Vamos a la playa, a mí me gusta……¿bailar? ¿nadar? ¿tomar el sol? ¿LIMPIAR? My students love to talk about (and sing about) the beach. But no one likes to see the trash that washes up on shore. This September 2012 the Ocean Conservancy will sponsor the 27th annual Día Internacional de Limpieza de las Playas. What better way to help students connect with people and places across the globe and reflect on our personal responsibility to care for our shared natural resources. After all, the oceans belong to everyone.
Where does it come from? Trash on the beach tends to be on the move: wind and waves sweep some garbage away and leave behind more. You may also have heard of the garbage patches in the Pacific and Atlantic Oceans (aka islas de basura). It’s been estimated that a striking 60-80% of ocean debris (desperdicios marinos) originates on land. That means it potentially comes from you, me, our neighbors and friends. (And yes, if you clicked on the Ocean Conservancy’s link above, I do find it ironic–at best–that Coca-Cola, which is responsible for the generation of millions upon millions of plastic bottles every year, helps sponsor the clean-up.)
Todos juntos haremos una diferencia. Below are Spanish-language resources and activities, as well as readings, reports and videos highlighting the efforts of young people in Puerto Rico, Ecuador and Chile to document and clean-up the trash on their coast lines and beaches. If there’s a beach or a river near you, you and your students can participate, too. If you’re in New Jersey, check out the Beach Sweeps to be held on October 20th.
Puerto Rico’s Scuba Dogs Society created an imaginative campaign Elimina el Pez Basura with downloadable folletos educativos, mini-posters and other visual materials.
Here’s 10 cosas que puedes hacer para salvar los océanos from National Geographic (en español).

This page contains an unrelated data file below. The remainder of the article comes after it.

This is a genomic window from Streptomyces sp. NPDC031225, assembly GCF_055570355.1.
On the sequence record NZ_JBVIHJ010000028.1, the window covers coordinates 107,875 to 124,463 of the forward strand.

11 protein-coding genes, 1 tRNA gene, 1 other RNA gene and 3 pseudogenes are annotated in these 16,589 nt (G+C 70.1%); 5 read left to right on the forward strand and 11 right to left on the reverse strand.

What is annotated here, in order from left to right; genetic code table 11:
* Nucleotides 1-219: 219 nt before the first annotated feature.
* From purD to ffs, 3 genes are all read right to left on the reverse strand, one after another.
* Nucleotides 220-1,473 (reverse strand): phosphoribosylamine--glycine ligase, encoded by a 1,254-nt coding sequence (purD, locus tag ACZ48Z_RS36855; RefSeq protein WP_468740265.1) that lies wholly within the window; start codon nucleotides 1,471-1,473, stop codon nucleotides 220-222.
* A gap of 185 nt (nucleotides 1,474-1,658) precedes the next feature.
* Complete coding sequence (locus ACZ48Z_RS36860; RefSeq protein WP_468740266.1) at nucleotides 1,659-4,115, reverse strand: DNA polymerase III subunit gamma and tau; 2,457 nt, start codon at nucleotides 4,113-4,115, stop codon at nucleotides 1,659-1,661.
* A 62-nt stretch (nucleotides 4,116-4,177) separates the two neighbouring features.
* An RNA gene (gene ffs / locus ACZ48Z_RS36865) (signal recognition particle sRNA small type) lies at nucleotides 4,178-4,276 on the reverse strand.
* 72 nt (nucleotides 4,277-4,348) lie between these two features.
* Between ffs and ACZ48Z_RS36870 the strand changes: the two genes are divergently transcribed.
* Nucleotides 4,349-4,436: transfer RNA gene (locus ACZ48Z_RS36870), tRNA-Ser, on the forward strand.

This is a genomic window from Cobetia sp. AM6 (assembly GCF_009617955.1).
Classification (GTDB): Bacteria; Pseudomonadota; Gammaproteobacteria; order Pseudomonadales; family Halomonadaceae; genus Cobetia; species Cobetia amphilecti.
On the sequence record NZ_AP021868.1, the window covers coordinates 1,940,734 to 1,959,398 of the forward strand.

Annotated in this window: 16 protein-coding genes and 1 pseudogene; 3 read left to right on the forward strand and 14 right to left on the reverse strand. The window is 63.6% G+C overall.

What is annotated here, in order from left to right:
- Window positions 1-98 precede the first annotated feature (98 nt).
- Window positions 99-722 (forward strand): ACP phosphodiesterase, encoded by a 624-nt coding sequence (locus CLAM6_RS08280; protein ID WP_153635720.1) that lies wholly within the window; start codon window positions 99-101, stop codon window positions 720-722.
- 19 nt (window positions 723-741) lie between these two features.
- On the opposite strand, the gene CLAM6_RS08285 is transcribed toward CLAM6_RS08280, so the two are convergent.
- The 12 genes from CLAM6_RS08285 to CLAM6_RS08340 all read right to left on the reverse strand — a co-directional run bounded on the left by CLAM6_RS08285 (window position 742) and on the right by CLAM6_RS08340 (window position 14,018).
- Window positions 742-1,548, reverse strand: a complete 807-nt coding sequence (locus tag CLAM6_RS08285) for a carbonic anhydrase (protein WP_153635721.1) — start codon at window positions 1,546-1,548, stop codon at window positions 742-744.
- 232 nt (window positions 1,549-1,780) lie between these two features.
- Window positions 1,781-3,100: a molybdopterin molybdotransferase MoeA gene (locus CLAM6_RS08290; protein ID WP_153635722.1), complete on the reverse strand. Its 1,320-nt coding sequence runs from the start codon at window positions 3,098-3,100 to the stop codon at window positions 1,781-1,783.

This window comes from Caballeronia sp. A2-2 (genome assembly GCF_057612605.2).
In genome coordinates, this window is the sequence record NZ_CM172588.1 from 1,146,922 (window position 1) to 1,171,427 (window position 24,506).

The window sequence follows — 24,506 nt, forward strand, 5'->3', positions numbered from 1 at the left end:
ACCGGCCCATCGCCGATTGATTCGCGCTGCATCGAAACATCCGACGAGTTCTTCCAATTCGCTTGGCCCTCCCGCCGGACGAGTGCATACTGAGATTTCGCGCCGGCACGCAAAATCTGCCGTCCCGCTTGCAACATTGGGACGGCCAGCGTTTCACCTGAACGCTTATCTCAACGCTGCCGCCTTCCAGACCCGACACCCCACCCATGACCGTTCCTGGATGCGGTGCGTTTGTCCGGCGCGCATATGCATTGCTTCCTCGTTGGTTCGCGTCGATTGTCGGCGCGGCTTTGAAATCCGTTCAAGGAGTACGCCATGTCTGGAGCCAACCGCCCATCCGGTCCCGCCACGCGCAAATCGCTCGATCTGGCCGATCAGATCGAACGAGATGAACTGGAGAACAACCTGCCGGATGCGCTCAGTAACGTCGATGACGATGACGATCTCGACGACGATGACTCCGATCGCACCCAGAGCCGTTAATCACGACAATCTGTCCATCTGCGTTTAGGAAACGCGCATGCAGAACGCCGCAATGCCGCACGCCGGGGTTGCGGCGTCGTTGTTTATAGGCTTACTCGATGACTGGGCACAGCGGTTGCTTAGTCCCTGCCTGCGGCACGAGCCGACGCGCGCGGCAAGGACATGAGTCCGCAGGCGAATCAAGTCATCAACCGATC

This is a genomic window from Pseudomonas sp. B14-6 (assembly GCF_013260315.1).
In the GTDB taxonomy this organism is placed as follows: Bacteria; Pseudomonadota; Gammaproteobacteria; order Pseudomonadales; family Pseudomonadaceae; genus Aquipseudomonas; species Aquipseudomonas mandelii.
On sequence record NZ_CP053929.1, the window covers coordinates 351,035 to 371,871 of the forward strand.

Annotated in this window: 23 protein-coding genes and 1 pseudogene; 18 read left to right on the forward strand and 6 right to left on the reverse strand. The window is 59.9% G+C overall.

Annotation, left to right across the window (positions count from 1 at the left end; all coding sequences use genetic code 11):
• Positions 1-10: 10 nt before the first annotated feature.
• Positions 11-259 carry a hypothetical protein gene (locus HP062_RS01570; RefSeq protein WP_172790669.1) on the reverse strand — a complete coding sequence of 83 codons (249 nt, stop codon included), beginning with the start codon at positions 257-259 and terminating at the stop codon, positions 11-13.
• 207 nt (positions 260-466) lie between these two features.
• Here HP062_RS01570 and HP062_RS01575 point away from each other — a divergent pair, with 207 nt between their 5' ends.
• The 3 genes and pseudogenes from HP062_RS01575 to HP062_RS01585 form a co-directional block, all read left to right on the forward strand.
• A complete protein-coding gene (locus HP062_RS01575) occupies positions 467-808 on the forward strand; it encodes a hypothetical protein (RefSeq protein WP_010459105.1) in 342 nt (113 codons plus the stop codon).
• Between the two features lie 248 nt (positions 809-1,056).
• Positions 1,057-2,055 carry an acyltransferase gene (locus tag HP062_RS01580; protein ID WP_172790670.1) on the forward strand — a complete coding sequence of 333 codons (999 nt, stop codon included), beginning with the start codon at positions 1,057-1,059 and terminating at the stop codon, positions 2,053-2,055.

Equilibrio Azul supports and helps organize the beach clean-up in Ecuador.
La Armada de Chile takes the lead in organizing the day (to be held this year on September 28th) up and down the long Chilean coast. Their web site includes photos and data collected by the many student group participants, as well as articles, maps and facts.
Another excellent resource from Chile is the student-oriented Científicos de la Basura. Among other activities, you can download children’s stories such as Bolsas Plas y Tika: una historia real that tells the tale of two plastic bag hermanas, including one that is blown out to sea.
En la sala de clase. Communicative activities: Students can use the above resources to research and present the issue; journal about their experiences; write Spanish captions for “before and after” photos; compare and contrast experiences/geography/trash found; survey others and create graphs about the use and destination of plastics in their own school or community; respond to stories by writing letters or sending e-mails; evaluate web sites and articles; create their own campaign materials; write stories, songs or poems; role-play; debate reduce, reuse, recycle or not. Grammar and verb points: descriptions (present tense), where did it come from/how far did it travel, what happened during clean-up day (preterit/imperfect tenses), what will happen if people reduce/don’t reduce trash (ir + a + infinitive or future tense/”si” clauses/conditional, imperfect subjunctive), recommendations (imperative, present subjunctive mood)